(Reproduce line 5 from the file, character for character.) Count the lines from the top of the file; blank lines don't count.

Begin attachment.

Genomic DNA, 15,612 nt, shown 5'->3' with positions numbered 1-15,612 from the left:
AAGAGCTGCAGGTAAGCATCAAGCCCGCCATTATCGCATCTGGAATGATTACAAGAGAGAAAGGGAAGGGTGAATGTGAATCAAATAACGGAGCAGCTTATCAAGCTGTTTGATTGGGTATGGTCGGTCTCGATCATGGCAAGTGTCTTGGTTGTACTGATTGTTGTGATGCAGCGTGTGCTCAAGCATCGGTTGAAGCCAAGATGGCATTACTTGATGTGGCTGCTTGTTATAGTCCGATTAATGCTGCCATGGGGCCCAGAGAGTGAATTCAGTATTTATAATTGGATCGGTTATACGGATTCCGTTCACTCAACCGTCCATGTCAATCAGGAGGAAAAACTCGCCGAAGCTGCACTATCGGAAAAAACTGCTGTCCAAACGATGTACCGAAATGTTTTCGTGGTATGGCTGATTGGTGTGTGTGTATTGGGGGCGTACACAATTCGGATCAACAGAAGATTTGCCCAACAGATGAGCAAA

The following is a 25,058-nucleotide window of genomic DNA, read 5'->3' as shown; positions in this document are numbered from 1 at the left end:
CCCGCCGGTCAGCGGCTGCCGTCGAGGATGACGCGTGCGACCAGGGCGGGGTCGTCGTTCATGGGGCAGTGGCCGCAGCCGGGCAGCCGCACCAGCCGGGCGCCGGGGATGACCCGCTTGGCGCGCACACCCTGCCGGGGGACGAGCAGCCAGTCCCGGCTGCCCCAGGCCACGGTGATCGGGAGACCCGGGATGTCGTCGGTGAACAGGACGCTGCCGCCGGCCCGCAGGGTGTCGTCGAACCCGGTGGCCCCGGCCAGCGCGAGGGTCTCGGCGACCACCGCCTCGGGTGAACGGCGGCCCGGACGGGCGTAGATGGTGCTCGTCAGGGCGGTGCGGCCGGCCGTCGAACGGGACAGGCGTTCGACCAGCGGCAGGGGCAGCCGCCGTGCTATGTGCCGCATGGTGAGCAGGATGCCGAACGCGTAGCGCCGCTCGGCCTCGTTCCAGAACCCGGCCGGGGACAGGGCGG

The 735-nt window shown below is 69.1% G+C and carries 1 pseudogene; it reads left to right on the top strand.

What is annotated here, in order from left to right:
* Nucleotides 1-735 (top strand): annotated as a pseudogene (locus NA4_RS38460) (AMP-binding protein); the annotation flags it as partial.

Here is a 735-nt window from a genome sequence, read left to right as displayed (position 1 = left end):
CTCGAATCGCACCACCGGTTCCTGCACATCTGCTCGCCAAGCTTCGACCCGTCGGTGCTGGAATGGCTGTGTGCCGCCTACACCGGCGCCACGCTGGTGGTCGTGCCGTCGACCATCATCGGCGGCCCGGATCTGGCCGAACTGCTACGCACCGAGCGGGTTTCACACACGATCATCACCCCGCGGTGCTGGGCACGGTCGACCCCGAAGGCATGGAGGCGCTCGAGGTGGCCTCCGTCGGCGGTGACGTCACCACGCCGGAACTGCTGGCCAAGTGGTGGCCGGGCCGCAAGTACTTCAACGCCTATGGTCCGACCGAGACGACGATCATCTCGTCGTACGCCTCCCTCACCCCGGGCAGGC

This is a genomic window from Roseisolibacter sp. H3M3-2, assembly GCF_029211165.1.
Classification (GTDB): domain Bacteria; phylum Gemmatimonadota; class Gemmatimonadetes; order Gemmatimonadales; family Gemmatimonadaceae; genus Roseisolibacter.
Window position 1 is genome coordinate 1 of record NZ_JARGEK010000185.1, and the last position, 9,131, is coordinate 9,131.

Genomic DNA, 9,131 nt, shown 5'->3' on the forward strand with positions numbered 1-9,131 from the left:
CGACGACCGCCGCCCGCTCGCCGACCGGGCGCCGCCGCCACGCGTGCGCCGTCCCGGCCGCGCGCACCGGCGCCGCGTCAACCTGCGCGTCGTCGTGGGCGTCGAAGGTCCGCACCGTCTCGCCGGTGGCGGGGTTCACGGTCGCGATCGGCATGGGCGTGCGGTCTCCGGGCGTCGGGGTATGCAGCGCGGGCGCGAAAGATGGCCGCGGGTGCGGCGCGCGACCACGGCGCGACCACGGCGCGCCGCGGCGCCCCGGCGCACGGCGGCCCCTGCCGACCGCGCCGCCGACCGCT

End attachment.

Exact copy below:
The 735-nt window shown below is 69.1% G+C and carries 1 pseudogene; it reads left to right on the top strand.